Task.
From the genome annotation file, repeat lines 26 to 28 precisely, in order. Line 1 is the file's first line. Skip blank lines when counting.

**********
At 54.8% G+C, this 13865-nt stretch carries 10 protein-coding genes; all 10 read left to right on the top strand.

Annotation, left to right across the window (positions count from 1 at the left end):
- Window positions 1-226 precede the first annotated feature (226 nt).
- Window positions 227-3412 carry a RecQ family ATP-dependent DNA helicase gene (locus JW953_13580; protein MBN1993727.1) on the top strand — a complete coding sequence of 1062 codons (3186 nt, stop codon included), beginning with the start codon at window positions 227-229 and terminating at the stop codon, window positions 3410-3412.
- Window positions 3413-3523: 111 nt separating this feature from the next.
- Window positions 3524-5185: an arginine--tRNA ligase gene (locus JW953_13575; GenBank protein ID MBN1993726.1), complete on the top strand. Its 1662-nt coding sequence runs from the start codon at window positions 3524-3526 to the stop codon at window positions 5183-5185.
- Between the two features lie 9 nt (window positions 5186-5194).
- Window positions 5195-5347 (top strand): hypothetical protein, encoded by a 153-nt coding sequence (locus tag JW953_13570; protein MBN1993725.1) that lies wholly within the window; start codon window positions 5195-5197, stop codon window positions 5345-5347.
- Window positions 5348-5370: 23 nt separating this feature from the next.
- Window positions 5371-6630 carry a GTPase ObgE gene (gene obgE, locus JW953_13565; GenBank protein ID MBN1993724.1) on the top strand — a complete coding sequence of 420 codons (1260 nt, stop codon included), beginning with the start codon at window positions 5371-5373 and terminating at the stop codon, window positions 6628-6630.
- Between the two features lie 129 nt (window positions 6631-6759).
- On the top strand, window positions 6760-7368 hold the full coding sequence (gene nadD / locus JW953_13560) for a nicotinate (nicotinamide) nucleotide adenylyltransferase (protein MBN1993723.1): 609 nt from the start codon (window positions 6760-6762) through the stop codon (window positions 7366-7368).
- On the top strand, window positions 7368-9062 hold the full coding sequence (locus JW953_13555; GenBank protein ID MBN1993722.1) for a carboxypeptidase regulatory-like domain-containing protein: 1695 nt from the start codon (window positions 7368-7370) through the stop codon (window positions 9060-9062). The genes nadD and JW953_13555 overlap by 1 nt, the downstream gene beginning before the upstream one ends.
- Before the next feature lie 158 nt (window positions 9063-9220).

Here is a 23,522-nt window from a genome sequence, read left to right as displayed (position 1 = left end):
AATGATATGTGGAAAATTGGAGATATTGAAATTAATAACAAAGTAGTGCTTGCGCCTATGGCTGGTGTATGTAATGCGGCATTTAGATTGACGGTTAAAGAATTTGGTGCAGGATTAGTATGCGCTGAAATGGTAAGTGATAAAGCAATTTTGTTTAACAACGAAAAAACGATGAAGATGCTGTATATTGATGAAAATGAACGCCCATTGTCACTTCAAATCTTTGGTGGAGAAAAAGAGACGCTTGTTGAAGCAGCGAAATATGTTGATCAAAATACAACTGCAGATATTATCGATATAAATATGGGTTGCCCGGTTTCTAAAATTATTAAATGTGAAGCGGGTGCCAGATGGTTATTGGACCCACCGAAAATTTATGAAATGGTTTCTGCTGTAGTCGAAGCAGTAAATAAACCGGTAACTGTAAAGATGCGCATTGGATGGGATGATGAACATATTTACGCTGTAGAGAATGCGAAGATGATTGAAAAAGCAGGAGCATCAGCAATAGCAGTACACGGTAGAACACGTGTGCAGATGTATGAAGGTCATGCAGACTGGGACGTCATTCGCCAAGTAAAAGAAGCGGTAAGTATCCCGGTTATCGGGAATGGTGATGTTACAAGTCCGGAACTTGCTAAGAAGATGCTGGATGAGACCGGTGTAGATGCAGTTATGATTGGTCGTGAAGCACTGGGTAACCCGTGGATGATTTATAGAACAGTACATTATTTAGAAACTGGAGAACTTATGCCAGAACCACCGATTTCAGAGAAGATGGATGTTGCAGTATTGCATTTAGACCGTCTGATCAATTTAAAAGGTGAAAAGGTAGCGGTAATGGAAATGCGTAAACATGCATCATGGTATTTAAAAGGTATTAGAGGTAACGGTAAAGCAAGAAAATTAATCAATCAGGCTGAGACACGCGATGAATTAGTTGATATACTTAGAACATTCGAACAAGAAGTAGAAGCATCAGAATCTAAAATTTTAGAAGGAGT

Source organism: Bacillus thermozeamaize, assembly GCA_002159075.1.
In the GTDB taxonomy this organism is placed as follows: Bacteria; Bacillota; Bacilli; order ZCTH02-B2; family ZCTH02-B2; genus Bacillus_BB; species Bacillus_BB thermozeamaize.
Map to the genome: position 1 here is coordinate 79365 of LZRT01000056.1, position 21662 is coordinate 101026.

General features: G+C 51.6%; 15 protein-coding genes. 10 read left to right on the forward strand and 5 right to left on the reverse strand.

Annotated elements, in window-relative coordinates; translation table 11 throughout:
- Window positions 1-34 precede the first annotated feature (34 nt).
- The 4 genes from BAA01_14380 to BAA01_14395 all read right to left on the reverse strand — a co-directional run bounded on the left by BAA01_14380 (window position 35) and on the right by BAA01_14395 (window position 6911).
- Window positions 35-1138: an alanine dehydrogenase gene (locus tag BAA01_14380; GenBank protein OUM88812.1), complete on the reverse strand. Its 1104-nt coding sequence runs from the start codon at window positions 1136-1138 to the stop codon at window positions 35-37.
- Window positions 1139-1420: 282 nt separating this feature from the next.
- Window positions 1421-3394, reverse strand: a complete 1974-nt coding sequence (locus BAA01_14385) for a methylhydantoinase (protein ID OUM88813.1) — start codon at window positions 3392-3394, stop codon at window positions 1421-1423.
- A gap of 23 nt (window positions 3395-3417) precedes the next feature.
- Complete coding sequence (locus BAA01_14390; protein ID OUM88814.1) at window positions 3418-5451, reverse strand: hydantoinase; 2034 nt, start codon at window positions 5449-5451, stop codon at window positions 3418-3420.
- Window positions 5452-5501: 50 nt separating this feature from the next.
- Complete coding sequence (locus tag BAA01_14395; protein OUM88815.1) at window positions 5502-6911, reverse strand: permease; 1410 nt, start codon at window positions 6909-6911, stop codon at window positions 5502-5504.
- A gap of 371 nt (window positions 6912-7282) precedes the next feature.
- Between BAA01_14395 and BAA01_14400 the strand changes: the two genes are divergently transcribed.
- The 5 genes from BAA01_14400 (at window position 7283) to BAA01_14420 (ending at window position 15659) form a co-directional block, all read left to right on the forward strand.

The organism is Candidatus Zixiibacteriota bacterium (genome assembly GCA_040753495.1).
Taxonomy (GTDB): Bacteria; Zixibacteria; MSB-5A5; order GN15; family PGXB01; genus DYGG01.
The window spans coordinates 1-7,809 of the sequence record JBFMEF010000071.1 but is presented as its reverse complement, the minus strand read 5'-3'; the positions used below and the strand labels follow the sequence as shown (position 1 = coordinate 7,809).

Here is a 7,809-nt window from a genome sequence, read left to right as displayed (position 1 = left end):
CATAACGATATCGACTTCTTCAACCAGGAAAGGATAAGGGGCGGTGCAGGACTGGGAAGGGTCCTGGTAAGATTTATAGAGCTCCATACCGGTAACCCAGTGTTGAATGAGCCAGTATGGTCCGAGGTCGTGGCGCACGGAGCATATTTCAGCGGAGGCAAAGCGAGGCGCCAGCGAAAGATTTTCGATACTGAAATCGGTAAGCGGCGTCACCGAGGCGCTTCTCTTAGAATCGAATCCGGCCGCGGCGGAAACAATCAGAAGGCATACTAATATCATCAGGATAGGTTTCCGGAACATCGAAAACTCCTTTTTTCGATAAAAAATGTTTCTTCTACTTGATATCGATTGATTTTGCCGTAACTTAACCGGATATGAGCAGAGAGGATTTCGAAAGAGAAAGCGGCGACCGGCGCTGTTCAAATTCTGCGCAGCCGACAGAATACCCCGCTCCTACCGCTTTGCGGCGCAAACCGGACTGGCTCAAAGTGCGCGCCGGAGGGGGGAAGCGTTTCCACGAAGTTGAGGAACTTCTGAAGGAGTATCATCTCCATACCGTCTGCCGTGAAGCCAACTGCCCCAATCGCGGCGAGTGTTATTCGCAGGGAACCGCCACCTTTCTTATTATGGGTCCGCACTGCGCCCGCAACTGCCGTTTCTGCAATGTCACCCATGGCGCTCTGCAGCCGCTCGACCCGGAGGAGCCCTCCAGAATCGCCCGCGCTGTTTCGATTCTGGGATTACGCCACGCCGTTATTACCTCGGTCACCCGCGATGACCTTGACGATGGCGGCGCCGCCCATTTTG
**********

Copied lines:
- Window positions 1421-3394, reverse strand: a complete 1974-nt coding sequence (locus BAA01_14385) for a methylhydantoinase (protein ID OUM88813.1) — start codon at window positions 3392-3394, stop codon at window positions 1421-1423.
- A gap of 23 nt (window positions 3395-3417) precedes the next feature.
- Complete coding sequence (locus BAA01_14390; protein ID OUM88814.1) at window positions 3418-5451, reverse strand: hydantoinase; 2034 nt, start codon at window positions 5449-5451, stop codon at window positions 3418-3420.